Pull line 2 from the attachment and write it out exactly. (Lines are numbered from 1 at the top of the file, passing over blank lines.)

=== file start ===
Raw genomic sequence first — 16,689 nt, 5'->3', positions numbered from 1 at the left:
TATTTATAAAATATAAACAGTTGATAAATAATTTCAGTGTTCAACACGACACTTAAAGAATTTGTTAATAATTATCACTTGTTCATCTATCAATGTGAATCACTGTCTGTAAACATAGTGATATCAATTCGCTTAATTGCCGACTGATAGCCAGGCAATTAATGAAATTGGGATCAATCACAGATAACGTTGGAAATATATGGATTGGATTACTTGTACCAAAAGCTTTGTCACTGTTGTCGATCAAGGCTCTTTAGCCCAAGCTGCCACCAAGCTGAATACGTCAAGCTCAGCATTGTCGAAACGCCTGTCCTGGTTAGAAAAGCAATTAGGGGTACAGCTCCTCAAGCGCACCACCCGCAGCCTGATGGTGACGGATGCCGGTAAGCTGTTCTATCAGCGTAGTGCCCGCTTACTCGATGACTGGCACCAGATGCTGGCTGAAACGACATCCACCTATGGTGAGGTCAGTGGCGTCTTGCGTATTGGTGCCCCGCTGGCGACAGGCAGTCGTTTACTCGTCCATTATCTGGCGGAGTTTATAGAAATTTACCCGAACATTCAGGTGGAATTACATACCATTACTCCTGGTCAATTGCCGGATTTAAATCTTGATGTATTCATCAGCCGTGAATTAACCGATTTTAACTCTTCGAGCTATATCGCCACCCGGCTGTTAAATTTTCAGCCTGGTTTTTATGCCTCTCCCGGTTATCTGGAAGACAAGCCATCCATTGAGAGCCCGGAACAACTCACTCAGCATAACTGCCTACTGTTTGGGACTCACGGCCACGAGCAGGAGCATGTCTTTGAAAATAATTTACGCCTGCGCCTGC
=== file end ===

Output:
TATTTATAAAATATAAACAGTTGATAAATAATTTCAGTGTTCAACACGACACTTAAAGAATTTGTTAATAATTATCACTTGTTCATCTATCAATGTGAATCACTGTCTGTAAACATAGTGATATCAATTCGCTTAATTGCCGACTGATAGCCAGGCAATTAATGAAATTGGGATCAATCACAGATAACGTTGGAAATATATGGATTGGATTACTTGTACCAAAAGCTTTGTCACTGTTGTCGATCAAGGCTCTTTAGCCCAAGCTGCCACCAAGCTGAATACGTCAAGCTCAGCATTGTCGAAACGCCTGTCCTGGTTAGAAAAGCAATTAGGGGTACAGCTCCTCAAGCGCACCACCCGCAGCCTGATGGTGACGGATGCCGGTAAGCTGTTCTATCAGCGTAGTGCCCGCTTACTCGATGACTGGCACCAGATGCTGGCTGAAACGACATCCACCTATGGTGAGGTCAGTGGCGTCTTGCGTATTGGTGCCCCGCTGGCGACAGGCAGTCGTTTACTCGTCCATTATCTGGCGGAGTTTATAGAAATTTACCCGAACATTCAGGTGGAATTACATACCATTACTCCTGGTCAATTGCCGGATTTAAATCTTGATGTATTCATCAGCCGTGAATTAACCGATTTTAACTCTTCGAGCTATATCGCCACCCGGCTGTTAAATTTTCAGCCTGGTTTTTATGCCTCTCCCGGTTATCTGGAAGACAAGCCATCCATTGAGAGCCCGGAACAACTCACTCAGCATAACTGCCTACTGTTTGGGACTCACGGCCACGAGCAGGAGCATGTCTTTGAAAATAATTTACGCCTGCGCCTGC